"consciously or not"
I guess this is at the heart of where I'm losing you. If despite intentionally designing a game that has a quite varied array of platonic sessions that aren't easily coalesced into one narrative focus I'm not necessarily making something that needs more narrative focus to consistently deliver the intended experience or an otherwise engaging experience.
"When you say you're building games that provide tools for players to do interesting things, the particulars of those interesting things are what make up the fundamental grounding of your platonic session (and the needed guidelines for narrative tools)."
Suppose I have my session concept. The game is then not in the concept but in how the tools I provide lure players through the messy thicket of the game's ideas and their desires and their ideas of what the game's ideas are. Players often crash out of that thicket in a whild direction, so some games try to cultivate a very specific and consistent path through it.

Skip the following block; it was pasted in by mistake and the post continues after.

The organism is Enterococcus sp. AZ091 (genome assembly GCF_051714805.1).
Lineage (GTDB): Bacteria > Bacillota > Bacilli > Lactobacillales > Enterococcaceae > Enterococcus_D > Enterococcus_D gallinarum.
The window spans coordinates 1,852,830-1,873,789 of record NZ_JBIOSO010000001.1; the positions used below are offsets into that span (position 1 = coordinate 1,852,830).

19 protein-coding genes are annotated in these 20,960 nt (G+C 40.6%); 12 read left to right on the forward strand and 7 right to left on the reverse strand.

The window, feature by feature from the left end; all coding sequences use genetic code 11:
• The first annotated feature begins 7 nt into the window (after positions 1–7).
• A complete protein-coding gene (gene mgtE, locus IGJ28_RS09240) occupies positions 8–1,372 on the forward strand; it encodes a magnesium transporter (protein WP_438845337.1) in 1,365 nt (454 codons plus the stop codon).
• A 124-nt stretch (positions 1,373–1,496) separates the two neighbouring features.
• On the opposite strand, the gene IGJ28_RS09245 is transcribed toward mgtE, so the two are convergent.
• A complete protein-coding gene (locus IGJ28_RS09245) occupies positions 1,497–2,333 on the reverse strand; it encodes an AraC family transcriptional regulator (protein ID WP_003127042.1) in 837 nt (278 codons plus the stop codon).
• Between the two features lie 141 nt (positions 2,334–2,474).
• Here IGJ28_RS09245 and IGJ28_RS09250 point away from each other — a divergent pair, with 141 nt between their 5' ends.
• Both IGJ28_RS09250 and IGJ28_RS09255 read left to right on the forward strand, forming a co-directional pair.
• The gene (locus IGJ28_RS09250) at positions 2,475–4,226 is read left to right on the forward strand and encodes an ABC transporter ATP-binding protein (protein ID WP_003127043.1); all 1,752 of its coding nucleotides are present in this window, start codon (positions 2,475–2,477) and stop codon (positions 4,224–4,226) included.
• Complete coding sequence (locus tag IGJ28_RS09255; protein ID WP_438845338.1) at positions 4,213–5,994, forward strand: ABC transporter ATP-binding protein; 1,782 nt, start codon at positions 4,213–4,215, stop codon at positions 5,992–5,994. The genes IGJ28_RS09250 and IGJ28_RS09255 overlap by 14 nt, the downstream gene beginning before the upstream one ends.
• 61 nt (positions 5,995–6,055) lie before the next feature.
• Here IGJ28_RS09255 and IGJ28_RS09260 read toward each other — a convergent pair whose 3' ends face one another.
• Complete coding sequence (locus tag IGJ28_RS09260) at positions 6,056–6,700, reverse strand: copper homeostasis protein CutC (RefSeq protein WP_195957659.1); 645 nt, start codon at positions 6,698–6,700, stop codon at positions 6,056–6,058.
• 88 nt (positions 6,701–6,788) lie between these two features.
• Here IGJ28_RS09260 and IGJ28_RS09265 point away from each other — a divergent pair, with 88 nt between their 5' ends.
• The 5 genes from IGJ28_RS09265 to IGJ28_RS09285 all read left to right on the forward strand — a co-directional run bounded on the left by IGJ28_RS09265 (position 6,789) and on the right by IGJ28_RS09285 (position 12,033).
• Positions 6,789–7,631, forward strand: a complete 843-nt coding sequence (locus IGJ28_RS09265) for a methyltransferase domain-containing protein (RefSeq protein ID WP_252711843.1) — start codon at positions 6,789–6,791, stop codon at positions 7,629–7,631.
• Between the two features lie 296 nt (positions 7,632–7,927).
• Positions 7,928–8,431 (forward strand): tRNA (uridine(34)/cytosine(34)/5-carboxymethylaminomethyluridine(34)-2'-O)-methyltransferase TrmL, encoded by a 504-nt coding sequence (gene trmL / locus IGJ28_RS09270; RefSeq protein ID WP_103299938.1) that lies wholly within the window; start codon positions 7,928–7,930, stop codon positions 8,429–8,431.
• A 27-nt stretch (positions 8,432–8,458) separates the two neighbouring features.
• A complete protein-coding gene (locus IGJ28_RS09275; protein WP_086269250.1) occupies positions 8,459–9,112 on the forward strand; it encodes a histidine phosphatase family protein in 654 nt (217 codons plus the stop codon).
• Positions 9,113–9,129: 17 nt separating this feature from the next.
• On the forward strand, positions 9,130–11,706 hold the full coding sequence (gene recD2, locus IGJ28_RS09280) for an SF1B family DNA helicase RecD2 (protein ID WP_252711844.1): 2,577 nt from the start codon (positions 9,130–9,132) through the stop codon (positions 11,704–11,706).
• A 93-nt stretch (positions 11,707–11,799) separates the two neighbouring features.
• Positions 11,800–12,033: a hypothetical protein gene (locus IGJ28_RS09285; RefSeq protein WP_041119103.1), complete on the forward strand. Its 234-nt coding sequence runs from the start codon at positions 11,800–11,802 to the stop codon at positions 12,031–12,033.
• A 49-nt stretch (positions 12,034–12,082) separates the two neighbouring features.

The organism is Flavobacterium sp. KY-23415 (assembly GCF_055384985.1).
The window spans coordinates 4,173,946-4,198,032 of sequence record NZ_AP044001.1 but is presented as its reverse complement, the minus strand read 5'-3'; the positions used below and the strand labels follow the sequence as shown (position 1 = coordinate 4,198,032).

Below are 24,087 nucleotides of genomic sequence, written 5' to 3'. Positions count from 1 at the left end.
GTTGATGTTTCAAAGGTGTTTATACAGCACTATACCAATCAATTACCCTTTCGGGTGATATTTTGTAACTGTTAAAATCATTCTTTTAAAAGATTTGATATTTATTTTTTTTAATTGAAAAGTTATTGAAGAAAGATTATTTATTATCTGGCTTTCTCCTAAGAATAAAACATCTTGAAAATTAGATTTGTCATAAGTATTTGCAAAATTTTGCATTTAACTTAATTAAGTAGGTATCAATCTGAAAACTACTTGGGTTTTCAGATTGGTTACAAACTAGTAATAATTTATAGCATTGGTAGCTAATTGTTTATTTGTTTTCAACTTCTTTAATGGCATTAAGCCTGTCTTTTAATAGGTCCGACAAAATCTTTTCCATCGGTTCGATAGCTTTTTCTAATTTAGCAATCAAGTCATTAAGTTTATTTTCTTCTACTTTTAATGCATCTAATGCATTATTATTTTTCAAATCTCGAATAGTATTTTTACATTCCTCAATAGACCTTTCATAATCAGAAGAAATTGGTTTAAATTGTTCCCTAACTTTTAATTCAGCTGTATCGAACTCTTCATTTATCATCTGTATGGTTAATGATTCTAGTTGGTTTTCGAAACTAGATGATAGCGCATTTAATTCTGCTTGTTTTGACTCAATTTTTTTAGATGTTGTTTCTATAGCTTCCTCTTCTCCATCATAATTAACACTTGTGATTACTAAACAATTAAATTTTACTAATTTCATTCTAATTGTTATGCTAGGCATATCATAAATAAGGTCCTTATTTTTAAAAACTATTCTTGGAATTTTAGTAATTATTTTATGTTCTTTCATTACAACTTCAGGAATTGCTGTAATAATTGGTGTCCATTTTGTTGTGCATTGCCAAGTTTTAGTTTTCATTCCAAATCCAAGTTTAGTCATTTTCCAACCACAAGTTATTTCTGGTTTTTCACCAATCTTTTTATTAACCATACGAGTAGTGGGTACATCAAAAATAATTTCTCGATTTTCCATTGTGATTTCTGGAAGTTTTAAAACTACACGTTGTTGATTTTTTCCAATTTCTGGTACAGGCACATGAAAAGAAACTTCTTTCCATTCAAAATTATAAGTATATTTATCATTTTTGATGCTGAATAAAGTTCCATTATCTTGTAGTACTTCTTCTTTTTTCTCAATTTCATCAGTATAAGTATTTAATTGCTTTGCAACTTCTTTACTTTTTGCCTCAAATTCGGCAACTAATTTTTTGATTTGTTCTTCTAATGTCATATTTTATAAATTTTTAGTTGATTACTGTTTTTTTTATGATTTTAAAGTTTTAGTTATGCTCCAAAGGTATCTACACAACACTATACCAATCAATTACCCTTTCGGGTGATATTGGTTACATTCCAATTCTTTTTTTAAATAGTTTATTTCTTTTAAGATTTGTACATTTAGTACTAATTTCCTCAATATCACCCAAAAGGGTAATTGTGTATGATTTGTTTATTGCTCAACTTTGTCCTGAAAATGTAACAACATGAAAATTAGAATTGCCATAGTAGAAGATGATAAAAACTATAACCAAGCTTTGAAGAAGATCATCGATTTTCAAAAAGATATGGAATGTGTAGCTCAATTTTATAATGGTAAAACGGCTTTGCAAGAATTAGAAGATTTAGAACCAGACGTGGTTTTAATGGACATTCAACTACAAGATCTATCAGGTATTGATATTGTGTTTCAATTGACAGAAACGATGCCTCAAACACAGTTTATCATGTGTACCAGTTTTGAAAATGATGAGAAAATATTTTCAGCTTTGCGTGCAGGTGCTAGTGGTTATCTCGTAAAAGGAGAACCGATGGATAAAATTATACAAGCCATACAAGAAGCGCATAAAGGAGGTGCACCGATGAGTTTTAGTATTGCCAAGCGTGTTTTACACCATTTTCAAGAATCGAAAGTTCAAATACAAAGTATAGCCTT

But (whether or not this or that designer had a Platonic Session in mind) I think it's interesting to give players instead an explosive energy and a bunch of spare parts and, if they must be mundane, a machete and see what sort of path out of the thicket they come up with and what sort of story is produced. Some game systems seem very good at bottling the sort of energy that makes that work rather than merely creating a directionless mess of themes players have to bring their own energy to.
Accordingly, I don't think it's a widespread design failing that mostly shorter, more focused storytelling games provide these path-cultivation tools in a way that fits your framework of a Platonic Session. That's less a mistake on the part of everyone else and a particular feature of those types of games! I think there's a lot to be said for games that consistently create worthwhile experiences but do not consistently create the same kinds of stories. We can still call that a platonic session, saying for example that in Game A, the platonic session is one that deals with themes B, C and D. But at that point we may as well be talking about themes, surely, rather proposing that too many games lack narrative tools.
Edit: I'm sorry, I got lost editing that when I went in for typos. I'm not sure how to revert and I'll try not to do that again but it's quite different from the post that was responded to below. Should convey the same ideas though.